Bill To Ban Discrimination Based on Genetic Testing Stalled in House
A House version of a bill (S 1053) that would ban discrimination against individuals by employers and insurers based on their genetic information remains stalled in a "textbook case of obstruction by inertia," CongressDaily reports (Hess, CongressDaily, 4/20). In October, the Senate voted 95-0 to approve the bill. The legislation, sponsored by Sen. Olympia Snowe (R-Maine), would mandate that employers could not use genetic information when they decide whether to hire employees and would allow employers to collect such information only to monitor adverse effects that result from the workplace. The bill would establish guidelines for employers to use the genetic information of employees to monitor such effects. The bill also would mandate that insurers could not raise premiums or deny coverage based on genetic information and could not require genetic tests from policyholders. The legislation defines genetic tests as those that could indicate a predisposition to future illnesses and not those that diagnose current illnesses. In cases of alleged genetic discrimination, employees could file complaints first with the Equal Employment Opportunity Commission and subsequently in federal court (California Healthline, 10/15/03).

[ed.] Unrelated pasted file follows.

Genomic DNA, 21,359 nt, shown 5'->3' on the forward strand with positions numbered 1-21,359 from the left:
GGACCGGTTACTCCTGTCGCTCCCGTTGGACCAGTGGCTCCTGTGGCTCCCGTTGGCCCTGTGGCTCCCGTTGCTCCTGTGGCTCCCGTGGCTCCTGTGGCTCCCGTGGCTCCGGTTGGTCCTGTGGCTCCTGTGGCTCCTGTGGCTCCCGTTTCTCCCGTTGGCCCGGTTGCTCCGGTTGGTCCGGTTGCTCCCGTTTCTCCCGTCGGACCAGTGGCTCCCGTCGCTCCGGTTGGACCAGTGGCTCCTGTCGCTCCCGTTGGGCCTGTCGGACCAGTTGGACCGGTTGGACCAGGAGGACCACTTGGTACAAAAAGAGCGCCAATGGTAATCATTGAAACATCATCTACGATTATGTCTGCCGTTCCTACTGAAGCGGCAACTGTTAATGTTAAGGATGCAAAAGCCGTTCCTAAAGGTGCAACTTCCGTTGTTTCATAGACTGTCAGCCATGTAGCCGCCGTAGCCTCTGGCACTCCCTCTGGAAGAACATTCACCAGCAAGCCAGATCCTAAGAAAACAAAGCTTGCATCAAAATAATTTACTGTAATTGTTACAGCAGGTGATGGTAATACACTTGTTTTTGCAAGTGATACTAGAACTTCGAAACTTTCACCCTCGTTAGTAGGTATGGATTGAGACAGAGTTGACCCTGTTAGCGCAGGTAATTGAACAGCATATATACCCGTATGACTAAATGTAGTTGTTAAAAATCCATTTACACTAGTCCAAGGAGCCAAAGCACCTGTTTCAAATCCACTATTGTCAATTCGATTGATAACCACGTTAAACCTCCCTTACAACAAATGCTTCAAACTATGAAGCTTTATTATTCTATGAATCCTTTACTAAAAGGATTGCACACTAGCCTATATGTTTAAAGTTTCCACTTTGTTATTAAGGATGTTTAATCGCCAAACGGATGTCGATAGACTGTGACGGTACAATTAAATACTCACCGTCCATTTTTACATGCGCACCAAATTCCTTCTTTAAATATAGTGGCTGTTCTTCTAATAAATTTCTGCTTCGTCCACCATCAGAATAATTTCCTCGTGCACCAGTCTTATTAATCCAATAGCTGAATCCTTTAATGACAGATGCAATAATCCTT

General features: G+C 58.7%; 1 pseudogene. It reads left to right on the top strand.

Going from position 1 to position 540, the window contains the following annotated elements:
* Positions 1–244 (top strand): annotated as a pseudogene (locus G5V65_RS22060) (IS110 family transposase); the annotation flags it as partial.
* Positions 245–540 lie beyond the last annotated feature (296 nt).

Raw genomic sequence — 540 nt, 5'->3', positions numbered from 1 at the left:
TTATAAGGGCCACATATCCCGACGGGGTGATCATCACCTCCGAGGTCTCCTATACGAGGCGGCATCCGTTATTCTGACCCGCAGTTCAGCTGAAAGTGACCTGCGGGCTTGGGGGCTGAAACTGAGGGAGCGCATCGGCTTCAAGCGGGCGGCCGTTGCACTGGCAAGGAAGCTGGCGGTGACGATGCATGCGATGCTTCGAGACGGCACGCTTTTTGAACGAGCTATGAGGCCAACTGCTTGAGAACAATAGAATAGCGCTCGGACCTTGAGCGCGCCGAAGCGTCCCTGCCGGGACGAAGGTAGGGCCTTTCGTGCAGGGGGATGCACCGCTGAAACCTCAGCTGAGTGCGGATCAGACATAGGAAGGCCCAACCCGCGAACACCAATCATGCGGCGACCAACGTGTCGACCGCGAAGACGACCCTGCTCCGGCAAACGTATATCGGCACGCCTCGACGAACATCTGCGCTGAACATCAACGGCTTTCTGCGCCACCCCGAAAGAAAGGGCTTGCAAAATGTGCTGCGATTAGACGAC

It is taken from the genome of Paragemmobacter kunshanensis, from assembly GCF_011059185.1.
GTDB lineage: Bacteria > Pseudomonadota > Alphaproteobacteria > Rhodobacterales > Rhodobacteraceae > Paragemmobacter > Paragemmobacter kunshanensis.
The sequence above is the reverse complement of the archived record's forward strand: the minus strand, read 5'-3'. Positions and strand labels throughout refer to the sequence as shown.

In the House, the bill is "being held up by order" of House Majority Leader Tom DeLay (R-Texas), and House Speaker Dennis Hastert (R-Ill.) "appears to have largely ignored it," despite an "entreaty" from Senate Majority Leader Bill Frist (R-Tenn.), CongressDaily reports. As a result, the legislation likely will not reach the House floor this year, "particularly in a legislative year foreshortened by the onset of national elections" in November, according to CongressDaily. The bill also faces opposition from the U.S. Chamber of Commerce and a coalition of other business groups, which have requested a number of revisions to the legislation, such as:
- An exemption that would allow employers to use genetic information when they decide whether to hire employees in cases in which individuals have specific genetic markers that pose "significant risk to others";
- A provision under which federal anti-discrimination laws would take legal precedence over state laws; and
- A set expiration date to allow Congress to evaluate effectiveness of the bill.
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